The outcoming stream grew thinner, and at length ceased; the wicket was shut with a bang, and once more Thorndyke’s quest appeared to have failed.

“Is that all of them, I wonder?” he said, with a shade of disappointment in his tone; but even as he spoke the wicket opened again, and a leg protruded. The leg was followed by a back and a curious globular head, covered with iron-grey hair, and surmounted by a cloth cap, the whole appertaining to a short, very thick-set man, who remained thus, evidently talking to someone inside.

Suddenly he turned his head to look across the street; and immediately I recognised, by the pallid yellow complexion and narrow eye-slits, the physiognomy of a typical Japanese. The man remained talking for nearly another minute; then, drawing out his other leg, he turned towards us; and now I perceived that the right side of his face, over the prominent cheekbone, was discoloured as though by a severe bruise.

“Ha!” said Thorndyke, turning round sharply as the man approached, “either this is our man or it is an incredible coincidence.” He walked away at a moderate pace, allowing the Japanese to overtake us slowly, and when the man had at length passed us, he increased his speed somewhat, so as to maintain the distance.

Our friend stepped along briskly, and presently turned up a side street, whither we followed at a respectful distance, Thorndyke holding open his pocket-book, and appearing to engage me in an earnest discussion, but keeping a sharp eye on his quarry.

“There he goes!” said my colleague, as the man suddenly disappeared—“the house with the green window-sashes. That will be number thirteen.”

It was; and, having verified the fact, we passed on, and took the next turning that would lead us back to the main road.

Some twenty minutes later, as we were strolling past the door of a coffee-shop, a man came out and began to fill his pipe with an air of leisurely satisfaction. His hat and clothes were powdered with white like those of the workmen whom we had seen come out of the factory. Thorndyke accosted him.

“Is that a flour-mill up the road there?”

“No, sir; pearl-shell. I work there myself.”

“Pearl-shell, eh?” said Thorndyke. “I suppose that will be an industry that will tend to attract the aliens. Do you find it so?”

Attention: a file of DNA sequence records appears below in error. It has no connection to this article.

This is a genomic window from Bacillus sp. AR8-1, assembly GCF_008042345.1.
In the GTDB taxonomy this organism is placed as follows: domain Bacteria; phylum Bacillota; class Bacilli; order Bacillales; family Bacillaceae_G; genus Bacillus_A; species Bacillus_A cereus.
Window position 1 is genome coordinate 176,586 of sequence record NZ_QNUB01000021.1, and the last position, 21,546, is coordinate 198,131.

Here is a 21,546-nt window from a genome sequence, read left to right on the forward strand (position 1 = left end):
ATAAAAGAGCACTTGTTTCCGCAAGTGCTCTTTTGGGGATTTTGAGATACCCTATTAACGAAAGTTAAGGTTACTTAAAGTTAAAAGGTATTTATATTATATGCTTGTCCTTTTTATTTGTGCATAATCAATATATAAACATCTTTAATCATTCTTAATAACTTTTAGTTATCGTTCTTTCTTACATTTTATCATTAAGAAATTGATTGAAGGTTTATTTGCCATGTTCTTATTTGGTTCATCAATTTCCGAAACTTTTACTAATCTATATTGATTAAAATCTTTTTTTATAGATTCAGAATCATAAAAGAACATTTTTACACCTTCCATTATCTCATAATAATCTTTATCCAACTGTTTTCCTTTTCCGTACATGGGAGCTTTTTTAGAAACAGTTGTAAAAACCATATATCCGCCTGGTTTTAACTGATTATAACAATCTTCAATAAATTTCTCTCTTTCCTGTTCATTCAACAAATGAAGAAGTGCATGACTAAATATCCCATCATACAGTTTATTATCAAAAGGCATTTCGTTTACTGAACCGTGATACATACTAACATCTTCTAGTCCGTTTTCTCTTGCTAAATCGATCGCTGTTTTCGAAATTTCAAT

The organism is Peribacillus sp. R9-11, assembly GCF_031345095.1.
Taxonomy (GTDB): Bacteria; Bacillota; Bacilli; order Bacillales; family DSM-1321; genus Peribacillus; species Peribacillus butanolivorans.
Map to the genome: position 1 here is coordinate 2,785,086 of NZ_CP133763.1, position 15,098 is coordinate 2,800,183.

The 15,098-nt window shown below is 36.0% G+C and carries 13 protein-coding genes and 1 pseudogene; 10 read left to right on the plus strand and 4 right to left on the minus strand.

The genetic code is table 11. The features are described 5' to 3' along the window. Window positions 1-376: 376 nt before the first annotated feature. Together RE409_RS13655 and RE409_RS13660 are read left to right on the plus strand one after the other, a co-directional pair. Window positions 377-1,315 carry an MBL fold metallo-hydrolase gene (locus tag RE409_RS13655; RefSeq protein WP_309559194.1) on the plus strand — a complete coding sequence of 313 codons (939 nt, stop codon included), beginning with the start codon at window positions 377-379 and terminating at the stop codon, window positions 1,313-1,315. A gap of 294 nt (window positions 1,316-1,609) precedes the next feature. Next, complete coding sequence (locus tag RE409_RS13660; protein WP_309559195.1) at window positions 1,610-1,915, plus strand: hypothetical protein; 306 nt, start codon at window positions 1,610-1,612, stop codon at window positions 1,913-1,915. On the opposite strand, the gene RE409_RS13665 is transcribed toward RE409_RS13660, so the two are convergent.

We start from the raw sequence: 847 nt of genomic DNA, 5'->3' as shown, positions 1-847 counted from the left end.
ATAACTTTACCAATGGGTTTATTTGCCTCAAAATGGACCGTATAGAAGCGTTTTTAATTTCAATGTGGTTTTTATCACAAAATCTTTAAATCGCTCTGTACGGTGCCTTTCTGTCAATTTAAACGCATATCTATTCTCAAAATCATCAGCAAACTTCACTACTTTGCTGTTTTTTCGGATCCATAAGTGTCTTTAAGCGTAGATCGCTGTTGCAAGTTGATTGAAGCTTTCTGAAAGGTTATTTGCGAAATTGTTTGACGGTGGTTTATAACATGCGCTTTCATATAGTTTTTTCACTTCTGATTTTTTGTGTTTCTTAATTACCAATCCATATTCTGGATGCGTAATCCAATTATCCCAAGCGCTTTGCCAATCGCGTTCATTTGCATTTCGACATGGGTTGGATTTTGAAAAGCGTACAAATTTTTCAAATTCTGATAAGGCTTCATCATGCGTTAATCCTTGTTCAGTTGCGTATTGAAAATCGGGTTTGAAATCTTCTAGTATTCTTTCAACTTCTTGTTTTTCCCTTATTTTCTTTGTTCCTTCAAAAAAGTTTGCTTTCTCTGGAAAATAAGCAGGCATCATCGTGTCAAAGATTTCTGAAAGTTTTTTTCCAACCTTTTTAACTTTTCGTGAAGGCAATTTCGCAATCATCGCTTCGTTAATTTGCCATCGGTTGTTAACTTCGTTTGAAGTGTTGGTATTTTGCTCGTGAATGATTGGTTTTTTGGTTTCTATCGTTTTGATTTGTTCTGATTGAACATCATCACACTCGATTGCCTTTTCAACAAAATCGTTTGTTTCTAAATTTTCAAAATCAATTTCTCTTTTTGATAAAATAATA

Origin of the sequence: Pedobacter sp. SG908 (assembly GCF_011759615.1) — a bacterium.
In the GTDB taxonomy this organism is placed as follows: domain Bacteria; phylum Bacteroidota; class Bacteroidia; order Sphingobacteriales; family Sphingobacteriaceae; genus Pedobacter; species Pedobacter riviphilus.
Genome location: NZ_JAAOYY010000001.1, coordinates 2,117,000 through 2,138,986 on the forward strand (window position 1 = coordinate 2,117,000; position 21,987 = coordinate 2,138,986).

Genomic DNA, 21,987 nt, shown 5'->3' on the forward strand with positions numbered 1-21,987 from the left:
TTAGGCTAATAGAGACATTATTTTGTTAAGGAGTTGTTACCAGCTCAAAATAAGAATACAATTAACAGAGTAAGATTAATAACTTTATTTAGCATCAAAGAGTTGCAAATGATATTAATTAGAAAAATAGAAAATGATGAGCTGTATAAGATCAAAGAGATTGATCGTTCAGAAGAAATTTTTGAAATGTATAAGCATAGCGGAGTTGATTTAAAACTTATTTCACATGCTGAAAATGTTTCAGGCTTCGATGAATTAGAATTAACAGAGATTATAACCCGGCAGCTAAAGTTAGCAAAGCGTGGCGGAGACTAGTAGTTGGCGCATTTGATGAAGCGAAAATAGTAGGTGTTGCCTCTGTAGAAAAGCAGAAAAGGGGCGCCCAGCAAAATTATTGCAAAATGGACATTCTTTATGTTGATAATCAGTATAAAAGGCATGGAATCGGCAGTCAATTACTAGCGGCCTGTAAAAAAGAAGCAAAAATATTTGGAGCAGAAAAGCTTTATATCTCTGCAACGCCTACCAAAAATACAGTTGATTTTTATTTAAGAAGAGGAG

“No, sir; not at all. The work’s too hard. We’ve only got one foreigner in the place, and he ain’t an alien—he’s a Jap.”

“A Jap!” exclaimed Thorndyke. “Really. Now, I wonder if that would chance to be our old friend Kotei—you remember Kotei?” he added, turning to me.

“No, sir; this man’s name is Futashima. There was another Jap in the works, a chap named Itu, a pal of Futashima’s, but he’s left.”

“Ah! I don’t know either of them. By the way, usen’t there to be a cab-yard just about here?”

“There’s a yard up Rankin Street where they keep vans and one or two cabs. That chap Itu works there now. Taken to horseflesh. Drives a van sometimes. Queer start for a Jap.”

“Very.” Thorndyke thanked the man for his information, and we sauntered on towards Rankin Street. The yard was at this time nearly deserted, being occupied only by an ancient and crazy four-wheeler and a very shabby hansom.

“Curious old houses, these that back on to the yard,” said Thorndyke, strolling into the enclosure. “That timber gable, now,” pointing to a house, from a window of which a man was watching us suspiciously, “is quite an interesting survival.”

“What’s your business, mister?” demanded the man in a gruff tone.

“We are just having a look at these quaint old houses,” replied Thorndyke, edging towards the back of the hansom, and opening his pocket-book, as though to make a sketch.

“Well, you can see ’em from outside,” said the man.

“So we can,” said Thorndyke suavely, “but not so well, you know.”

At this moment the pocket-book slipped from his hand and fell, scattering a number of loose papers about the ground under the hansom, and our friend at the window laughed joyously.